- Check Bord Failte and other literature for local festivals (e.g., we went to
"An Tostal" in Drumshanbo) and market days (e.g., a weekly event in Kilrush)
Dining in Ireland
In general, there seemed to be two extremes of food available: "pub grub" with
all the same thrills of English cuisine, and extremely fancy French-style
dining. (No kidding about that French influence: There is regular ferry
service direct from Ireland and France). So you'll find a million pubs that
serve smallish sandwiches, and a sprinkling of posh classy places. What we had
trouble finding in the rural areas was anything in between.
- Hot foods are served very hot; cold beverages are served warm
- Bring cookies: you'll have a tough time finding American-style munchies in the rural areas
- Based on our B&B experience, the national food of Ireland is Kellogg's Corn Flakes
- Hope you like eggs (fried), bacon, sausage, dry toast, milk and orange juice.
- The best meals we had were at Foxmount, near Waterford (see "accommodations")
- Kinsale, a quite interesting town on the coast south of Cork, has a reputation
as the fine dining capital of Ireland.
- Galway has a good selection of good restaurants
- B&Bs sometimes serve meals, and sometimes they're very good. Check to see if
yours serves dinner.
- We liked Foley's in Killarney. There was an older lady singing sweetly with
the piano. She did a wonderfully soulful version of Sloop John B!
- "The Mill House", somewhere near Macroom on the road from Killarney to Kinsale
- "Crook Log House", just west out of Galway
Dublin is a different story altogether, I hasten to add. It's modern, and
there should be something for everyone.
- Galway: many good stores (and other things to do). Especially liked Padraic O'Maille. (And I'm pining to visit
on our next Ireland trip.)
- Tralee: a delightful town! Many stores, restaurants. (Look for the wall
mural of St. Brendan discovering America -- really!)
- Dublin: specialty stores north of river, department stores south of river
- Killarney: good stores, but rather touristy
- Avoca mills, in Avoca, south of Glendalough. You can walk through the textile
mills (just ask).
"Corny, but it works..."
- Medieval banquets: pricey and a tad silly, but fun
- Blarney Castle: surprisingly interesting. Some of the guidebooks says
Blarney Castle is unpleasant and crowded, but they must be talking about the
heart of the vacation season. It was a kick to actually see (and kiss) the
Blarney Stone. As to whether or not you WANT to kiss the stone, that's another
story. You have to bend over backwards and let yourself be lowered by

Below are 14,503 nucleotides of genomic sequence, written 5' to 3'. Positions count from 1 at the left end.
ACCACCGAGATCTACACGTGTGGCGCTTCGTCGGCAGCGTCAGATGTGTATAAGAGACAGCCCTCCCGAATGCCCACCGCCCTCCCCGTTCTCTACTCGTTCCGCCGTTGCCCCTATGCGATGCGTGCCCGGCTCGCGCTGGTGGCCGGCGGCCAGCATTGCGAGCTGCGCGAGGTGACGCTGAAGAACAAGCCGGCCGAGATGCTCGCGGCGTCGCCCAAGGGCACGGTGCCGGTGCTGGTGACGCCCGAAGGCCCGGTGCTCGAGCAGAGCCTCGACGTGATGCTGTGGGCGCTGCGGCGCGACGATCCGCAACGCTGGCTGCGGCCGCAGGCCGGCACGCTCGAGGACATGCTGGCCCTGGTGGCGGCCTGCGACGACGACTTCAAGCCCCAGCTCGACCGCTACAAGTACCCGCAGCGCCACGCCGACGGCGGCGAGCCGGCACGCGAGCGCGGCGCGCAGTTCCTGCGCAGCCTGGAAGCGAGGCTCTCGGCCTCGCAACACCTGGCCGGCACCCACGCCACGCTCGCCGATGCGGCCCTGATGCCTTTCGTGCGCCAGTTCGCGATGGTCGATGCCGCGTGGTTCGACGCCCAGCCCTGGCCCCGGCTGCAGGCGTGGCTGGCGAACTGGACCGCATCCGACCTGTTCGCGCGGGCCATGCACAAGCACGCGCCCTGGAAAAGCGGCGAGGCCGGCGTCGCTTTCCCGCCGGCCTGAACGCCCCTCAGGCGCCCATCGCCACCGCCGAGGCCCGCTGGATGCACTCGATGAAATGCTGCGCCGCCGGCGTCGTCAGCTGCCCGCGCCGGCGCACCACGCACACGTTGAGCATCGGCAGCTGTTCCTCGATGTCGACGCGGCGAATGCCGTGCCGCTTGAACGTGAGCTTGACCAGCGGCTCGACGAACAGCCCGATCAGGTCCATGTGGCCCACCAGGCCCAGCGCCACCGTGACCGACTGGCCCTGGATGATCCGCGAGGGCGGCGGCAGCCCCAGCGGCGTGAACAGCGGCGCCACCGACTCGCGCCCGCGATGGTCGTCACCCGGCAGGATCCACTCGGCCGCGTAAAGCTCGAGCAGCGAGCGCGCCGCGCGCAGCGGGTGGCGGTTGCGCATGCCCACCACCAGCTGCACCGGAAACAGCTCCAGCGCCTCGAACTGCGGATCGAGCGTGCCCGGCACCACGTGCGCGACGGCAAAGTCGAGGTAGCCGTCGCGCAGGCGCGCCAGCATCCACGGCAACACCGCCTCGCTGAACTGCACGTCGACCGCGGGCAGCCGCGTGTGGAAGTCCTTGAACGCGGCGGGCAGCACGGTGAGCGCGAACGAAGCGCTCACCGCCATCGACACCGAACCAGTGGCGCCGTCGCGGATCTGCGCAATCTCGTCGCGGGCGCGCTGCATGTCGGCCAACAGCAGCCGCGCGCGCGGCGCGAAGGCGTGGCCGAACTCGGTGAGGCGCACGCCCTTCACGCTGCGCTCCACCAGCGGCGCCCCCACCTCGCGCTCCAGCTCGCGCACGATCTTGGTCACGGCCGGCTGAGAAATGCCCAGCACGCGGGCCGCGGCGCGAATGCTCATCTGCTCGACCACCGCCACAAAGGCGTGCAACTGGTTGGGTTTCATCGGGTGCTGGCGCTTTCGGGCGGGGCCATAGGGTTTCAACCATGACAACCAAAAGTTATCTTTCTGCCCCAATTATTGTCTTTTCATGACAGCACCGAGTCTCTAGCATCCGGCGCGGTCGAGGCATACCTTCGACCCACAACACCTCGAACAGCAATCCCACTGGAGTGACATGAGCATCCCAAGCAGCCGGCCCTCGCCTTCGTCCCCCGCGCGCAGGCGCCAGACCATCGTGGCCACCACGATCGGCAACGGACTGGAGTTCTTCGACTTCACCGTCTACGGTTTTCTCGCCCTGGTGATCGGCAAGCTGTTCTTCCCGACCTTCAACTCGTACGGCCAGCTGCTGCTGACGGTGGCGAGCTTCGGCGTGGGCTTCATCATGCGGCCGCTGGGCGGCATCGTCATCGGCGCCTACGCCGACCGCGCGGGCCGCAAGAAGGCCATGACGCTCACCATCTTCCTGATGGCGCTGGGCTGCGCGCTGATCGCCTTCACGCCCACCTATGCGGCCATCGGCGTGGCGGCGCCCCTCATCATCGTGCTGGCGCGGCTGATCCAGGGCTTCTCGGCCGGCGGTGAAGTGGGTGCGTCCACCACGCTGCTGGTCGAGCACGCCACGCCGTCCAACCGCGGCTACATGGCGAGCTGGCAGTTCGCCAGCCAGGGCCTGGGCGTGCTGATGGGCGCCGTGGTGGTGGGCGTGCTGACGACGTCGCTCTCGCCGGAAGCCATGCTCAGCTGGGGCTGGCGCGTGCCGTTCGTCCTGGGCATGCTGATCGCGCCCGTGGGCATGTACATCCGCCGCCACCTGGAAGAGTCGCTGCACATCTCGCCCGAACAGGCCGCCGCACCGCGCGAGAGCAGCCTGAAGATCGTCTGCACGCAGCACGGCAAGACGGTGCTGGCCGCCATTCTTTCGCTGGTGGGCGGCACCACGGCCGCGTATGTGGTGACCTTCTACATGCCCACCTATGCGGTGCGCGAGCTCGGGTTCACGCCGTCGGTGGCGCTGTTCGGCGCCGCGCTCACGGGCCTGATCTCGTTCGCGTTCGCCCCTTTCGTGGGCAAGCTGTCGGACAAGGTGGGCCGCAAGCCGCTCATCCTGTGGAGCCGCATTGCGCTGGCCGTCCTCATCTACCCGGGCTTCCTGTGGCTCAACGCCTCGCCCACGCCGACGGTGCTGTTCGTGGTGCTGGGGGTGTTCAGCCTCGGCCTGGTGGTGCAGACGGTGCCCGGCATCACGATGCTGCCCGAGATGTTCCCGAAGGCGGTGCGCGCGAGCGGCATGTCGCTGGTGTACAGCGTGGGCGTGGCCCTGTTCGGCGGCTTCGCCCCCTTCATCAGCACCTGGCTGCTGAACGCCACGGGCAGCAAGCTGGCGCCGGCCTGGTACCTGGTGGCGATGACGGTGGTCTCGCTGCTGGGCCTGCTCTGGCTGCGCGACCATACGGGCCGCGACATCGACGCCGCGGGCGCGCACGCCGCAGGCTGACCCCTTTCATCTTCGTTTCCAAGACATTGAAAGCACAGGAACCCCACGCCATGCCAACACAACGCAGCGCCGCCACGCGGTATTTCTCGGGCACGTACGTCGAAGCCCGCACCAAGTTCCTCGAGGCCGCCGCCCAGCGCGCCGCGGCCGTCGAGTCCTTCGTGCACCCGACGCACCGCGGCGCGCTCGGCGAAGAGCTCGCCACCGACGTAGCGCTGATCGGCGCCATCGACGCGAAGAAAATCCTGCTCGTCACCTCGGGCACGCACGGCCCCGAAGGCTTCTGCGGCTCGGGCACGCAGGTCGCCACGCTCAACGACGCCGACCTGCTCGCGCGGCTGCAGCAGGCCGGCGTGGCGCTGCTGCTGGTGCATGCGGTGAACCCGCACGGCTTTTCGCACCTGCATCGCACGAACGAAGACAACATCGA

attendants over an edge. (No, you can't fall, I think.)
- The whole island!!!! (In our first view as we descended, we were struck by
how intensely and genuinely green everything was!)
- The really gorgeous and classically Irish part of Ireland is the west coast:
The Ring of Kerry, the Dingle Peninsula (the tourist literature promotes the R
of K, we liked Dingle better), the Burren, the Cliffs of Moher, and Galway and the Connemara.
- Killarney National Park -- breathtakingly beautiful. If you're staying in
Killarney, you'll probably pass through this area on any trip to the west.
- Muckross House and gardens, just out of Killarney (you can park directly at
the house, despite many encouragements to park earlier and take a ride up).
- Cliffs of Moher
- The Burren (there is a good visitor's center as well)
- Dingle peninsula: stay here if you can. Great scenery, excellent restaurants,
pubs. See Conor Pass on the way to Dingle town, also shipwreck and rocky coast
at far point, Sleahead. Also, Gallarus Oratory (tiny, ancient).
- Dingle and Conamara are in the "Gaeltecht", the Irish-speaking area. Some
directional signs in Conamara are in Irish only, especially when you get as far out as Clifden.
Things we didn't do (but want to do on our next trip)
- Donegal (sounds wonderful!) and Mayo
- Spend more time in Doolin
- Aran Islands
- Nightlife, theater, restaurants in Dublin
- Visit the parish my grandfather came from,
Rahara in Co. Roscommon
Ireland is magic, maybe leftover from the ancient Celts.
But there is a feeling of things being in order,
of priorities that make sense, and an absence of the looniness of
corporate America. Soon after our trip, we ran into a few people who thought
that Ireland (at least back then) was depressing: they couldn't cope with the absence
of fanciness and obvious wealth. But on our trip Ireland seemed abundantly possessed
of certain qualities of life that we seem to have lost in America.
We can only hope that Ireland preserves these qualities in the face of
newfound affluence and a growing economy.
- All dogs in Ireland are black-and-white
- There are no leashes in Ireland
We hope you have a wonderful adventure!
Kevin & Debby Killion
Your comments are welcomed.
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Entire contents Copyright 1994, Kevin C. Killion, Arlington Heights, Illinois. All Rights Reserved.